blackfield site

Land virtually destroyed by heavy industrial use.

black gold

1 Coal (originally).

2 Oil when it became a more important source of energy than coal.

black knight

A company which makes a hostile takeover bid for another firm.

blackleg

A worker who reduces the effectiveness of a strike by continuing to work during a period of an industrial dispute. Police protection has often been needed for such dissenters.

black market

An unauthorized market with transactions contrary to governmental regulations. Markets of this kind are often found when there are price or exchange controls or the restriction of trading to a list of authorized dealers. Soviet-type economies were characterized by these markets.

Black Monday

Stock market crash in New York and London of 19 October 1987. In London the FTSE index dropped by 500 points.

Black-Scholes option pricing model

A formula for calculating the value of a call or put european option. This form of pricing takes into account the stock price, exercise price, risk-free interest rate, time to expiry and the standard deviation of the stock return.

Blairism

The creed of the UK government led by Tony Blair from May 1997. It continued the public expenditure, education, privatization and trade union policies of the previous conservative governments but also adopted a socialist ‘tax and spend’ policy with increased spending delayed until the national debt was reduced. Other aspects of this doctrine are the excessive targeting of most government-funded activities, economic regulation and government centralization characteristic of previous socialist regimes. Also called New Labour and the Third Way.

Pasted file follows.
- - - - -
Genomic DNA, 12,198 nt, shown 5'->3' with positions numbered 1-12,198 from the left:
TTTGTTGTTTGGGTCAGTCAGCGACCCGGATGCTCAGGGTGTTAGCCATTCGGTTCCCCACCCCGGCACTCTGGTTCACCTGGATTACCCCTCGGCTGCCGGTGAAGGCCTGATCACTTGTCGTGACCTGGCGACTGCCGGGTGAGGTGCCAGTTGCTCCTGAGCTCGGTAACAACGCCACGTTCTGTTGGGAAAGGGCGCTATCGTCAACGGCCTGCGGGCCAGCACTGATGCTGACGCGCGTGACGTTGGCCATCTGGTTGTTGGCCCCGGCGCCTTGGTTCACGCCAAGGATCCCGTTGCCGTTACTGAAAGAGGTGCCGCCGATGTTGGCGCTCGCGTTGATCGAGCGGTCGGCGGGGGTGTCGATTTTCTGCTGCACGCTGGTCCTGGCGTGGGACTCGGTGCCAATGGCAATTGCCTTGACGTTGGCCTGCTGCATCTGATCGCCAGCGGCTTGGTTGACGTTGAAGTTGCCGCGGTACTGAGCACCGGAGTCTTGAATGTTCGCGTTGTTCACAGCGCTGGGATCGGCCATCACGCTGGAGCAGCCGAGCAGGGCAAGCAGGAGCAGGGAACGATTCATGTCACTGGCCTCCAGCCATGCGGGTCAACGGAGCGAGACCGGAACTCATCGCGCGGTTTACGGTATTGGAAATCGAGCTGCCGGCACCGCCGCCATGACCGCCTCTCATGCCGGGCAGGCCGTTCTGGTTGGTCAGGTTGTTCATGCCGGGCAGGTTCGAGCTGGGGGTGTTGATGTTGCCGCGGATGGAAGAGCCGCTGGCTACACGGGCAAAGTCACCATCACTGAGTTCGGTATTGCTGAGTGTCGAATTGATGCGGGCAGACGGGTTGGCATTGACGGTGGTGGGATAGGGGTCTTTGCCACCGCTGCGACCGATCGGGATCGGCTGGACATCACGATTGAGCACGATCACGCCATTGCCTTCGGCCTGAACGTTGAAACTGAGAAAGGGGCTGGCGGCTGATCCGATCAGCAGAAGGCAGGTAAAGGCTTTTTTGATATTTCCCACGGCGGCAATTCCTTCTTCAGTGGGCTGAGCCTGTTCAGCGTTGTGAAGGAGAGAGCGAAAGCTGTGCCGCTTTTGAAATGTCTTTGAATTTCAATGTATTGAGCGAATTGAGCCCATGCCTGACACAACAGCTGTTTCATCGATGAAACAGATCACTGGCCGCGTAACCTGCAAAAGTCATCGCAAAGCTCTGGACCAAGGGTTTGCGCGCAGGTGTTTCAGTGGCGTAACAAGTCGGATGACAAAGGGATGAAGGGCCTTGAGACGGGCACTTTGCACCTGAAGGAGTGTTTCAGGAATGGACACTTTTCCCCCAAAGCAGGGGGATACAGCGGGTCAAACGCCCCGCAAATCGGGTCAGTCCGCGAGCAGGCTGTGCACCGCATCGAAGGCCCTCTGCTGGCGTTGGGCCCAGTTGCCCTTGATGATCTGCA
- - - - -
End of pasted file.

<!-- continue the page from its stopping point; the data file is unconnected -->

Blaug, Mark, 1927

Leading historian of economic thought, education economist and biographer of the economics profession. Born in the Netherlands and educated at columbia University. After working as a statistician at the US Department of Labor, he was assistant professor of economics at Yale University (1954-62) before becoming professor of the Economics of Education at the University of London Institute of Education; since 1984 he has held chairs in England at Buckingham and Exeter and in the Netherlands at Rotterdam. He has written extensively on both human capital theory and labour forecasting and moved from an early interest in the poor Laws and Ricardian economics to wide-ranging writing and editing of major works on the history of economic thought.